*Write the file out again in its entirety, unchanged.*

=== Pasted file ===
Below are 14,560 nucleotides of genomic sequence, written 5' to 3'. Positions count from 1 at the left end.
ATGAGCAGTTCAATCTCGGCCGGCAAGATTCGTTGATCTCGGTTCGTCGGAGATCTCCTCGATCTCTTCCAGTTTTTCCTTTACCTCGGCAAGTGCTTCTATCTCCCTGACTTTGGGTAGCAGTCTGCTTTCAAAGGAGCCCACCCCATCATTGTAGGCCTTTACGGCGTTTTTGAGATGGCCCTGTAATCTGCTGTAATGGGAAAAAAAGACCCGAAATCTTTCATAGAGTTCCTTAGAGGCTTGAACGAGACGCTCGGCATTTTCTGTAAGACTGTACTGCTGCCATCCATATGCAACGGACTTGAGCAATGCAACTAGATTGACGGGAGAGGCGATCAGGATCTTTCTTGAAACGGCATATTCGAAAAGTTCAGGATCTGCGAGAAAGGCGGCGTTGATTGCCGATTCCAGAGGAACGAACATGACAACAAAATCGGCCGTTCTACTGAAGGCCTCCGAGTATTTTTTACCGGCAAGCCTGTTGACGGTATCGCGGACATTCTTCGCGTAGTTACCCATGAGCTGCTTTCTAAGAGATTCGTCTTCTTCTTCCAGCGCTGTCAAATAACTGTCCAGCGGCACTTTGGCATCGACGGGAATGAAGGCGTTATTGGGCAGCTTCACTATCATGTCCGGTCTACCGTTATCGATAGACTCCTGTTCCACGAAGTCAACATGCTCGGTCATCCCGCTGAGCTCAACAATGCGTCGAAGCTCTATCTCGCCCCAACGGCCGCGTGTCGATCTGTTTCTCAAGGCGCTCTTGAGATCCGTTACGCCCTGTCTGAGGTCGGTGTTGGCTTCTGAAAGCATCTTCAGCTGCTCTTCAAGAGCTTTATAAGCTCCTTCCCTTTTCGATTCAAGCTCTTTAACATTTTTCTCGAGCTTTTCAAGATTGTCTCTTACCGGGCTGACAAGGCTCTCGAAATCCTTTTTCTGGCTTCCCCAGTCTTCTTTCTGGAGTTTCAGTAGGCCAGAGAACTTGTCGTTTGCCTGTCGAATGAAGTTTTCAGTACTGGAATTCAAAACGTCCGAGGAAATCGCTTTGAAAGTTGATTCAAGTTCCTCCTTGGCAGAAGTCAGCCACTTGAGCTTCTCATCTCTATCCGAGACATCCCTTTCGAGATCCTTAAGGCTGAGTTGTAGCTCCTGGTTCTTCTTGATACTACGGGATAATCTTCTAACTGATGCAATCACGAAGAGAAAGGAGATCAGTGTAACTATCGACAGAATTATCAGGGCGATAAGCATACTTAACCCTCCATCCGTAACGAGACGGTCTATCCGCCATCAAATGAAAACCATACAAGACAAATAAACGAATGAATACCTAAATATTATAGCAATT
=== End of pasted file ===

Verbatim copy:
Below are 14,560 nucleotides of genomic sequence, written 5' to 3'. Positions count from 1 at the left end.
ATGAGCAGTTCAATCTCGGCCGGCAAGATTCGTTGATCTCGGTTCGTCGGAGATCTCCTCGATCTCTTCCAGTTTTTCCTTTACCTCGGCAAGTGCTTCTATCTCCCTGACTTTGGGTAGCAGTCTGCTTTCAAAGGAGCCCACCCCATCATTGTAGGCCTTTACGGCGTTTTTGAGATGGCCCTGTAATCTGCTGTAATGGGAAAAAAAGACCCGAAATCTTTCATAGAGTTCCTTAGAGGCTTGAACGAGACGCTCGGCATTTTCTGTAAGACTGTACTGCTGCCATCCATATGCAACGGACTTGAGCAATGCAACTAGATTGACGGGAGAGGCGATCAGGATCTTTCTTGAAACGGCATATTCGAAAAGTTCAGGATCTGCGAGAAAGGCGGCGTTGATTGCCGATTCCAGAGGAACGAACATGACAACAAAATCGGCCGTTCTACTGAAGGCCTCCGAGTATTTTTTACCGGCAAGCCTGTTGACGGTATCGCGGACATTCTTCGCGTAGTTACCCATGAGCTGCTTTCTAAGAGATTCGTCTTCTTCTTCCAGCGCTGTCAAATAACTGTCCAGCGGCACTTTGGCATCGACGGGAATGAAGGCGTTATTGGGCAGCTTCACTATCATGTCCGGTCTACCGTTATCGATAGACTCCTGTTCCACGAAGTCAACATGCTCGGTCATCCCGCTGAGCTCAACAATGCGTCGAAGCTCTATCTCGCCCCAACGGCCGCGTGTCGATCTGTTTCTCAAGGCGCTCTTGAGATCCGTTACGCCCTGTCTGAGGTCGGTGTTGGCTTCTGAAAGCATCTTCAGCTGCTCTTCAAGAGCTTTATAAGCTCCTTCCCTTTTCGATTCAAGCTCTTTAACATTTTTCTCGAGCTTTTCAAGATTGTCTCTTACCGGGCTGACAAGGCTCTCGAAATCCTTTTTCTGGCTTCCCCAGTCTTCTTTCTGGAGTTTCAGTAGGCCAGAGAACTTGTCGTTTGCCTGTCGAATGAAGTTTTCAGTACTGGAATTCAAAACGTCCGAGGAAATCGCTTTGAAAGTTGATTCAAGTTCCTCCTTGGCAGAAGTCAGCCACTTGAGCTTCTCATCTCTATCCGAGACATCCCTTTCGAGATCCTTAAGGCTGAGTTGTAGCTCCTGGTTCTTCTTGATACTACGGGATAATCTTCTAACTGATGCAATCACGAAGAGAAAGGAGATCAGTGTAACTATCGACAGAATTATCAGGGCGATAAGCATACTTAACCCTCCATCCGTAACGAGACGGTCTATCCGCCATCAAATGAAAACCATACAAGACAAATAAACGAATGAATACCTAAATATTATAGCAATT